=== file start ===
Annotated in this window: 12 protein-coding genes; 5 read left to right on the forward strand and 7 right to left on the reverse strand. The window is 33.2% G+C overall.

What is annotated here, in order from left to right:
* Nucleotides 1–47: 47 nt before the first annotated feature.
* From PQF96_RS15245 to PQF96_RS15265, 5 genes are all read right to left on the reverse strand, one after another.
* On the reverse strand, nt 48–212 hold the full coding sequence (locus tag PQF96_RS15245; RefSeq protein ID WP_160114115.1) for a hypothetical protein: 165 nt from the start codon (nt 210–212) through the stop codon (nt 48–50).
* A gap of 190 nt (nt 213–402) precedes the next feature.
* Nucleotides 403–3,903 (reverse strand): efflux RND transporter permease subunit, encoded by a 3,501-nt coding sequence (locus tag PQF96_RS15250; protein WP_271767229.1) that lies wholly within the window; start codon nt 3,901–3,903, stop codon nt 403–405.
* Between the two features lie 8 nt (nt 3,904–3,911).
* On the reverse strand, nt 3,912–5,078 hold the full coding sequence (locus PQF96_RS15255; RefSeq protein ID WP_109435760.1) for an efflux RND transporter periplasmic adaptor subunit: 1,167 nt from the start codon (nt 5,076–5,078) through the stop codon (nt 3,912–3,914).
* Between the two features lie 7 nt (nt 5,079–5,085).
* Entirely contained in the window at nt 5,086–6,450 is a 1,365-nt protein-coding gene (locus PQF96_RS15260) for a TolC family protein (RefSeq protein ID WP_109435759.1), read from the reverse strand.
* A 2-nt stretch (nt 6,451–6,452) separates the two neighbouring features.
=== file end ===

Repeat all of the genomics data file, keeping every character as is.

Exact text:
Annotated in this window: 12 protein-coding genes; 5 read left to right on the forward strand and 7 right to left on the reverse strand. The window is 33.2% G+C overall.

What is annotated here, in order from left to right:
* Nucleotides 1–47: 47 nt before the first annotated feature.
* From PQF96_RS15245 to PQF96_RS15265, 5 genes are all read right to left on the reverse strand, one after another.
* On the reverse strand, nt 48–212 hold the full coding sequence (locus tag PQF96_RS15245; RefSeq protein ID WP_160114115.1) for a hypothetical protein: 165 nt from the start codon (nt 210–212) through the stop codon (nt 48–50).
* A gap of 190 nt (nt 213–402) precedes the next feature.
* Nucleotides 403–3,903 (reverse strand): efflux RND transporter permease subunit, encoded by a 3,501-nt coding sequence (locus tag PQF96_RS15250; protein WP_271767229.1) that lies wholly within the window; start codon nt 3,901–3,903, stop codon nt 403–405.
* Between the two features lie 8 nt (nt 3,904–3,911).
* On the reverse strand, nt 3,912–5,078 hold the full coding sequence (locus PQF96_RS15255; RefSeq protein ID WP_109435760.1) for an efflux RND transporter periplasmic adaptor subunit: 1,167 nt from the start codon (nt 5,076–5,078) through the stop codon (nt 3,912–3,914).
* Between the two features lie 7 nt (nt 5,079–5,085).
* Entirely contained in the window at nt 5,086–6,450 is a 1,365-nt protein-coding gene (locus PQF96_RS15260) for a TolC family protein (RefSeq protein ID WP_109435759.1), read from the reverse strand.
* A 2-nt stretch (nt 6,451–6,452) separates the two neighbouring features.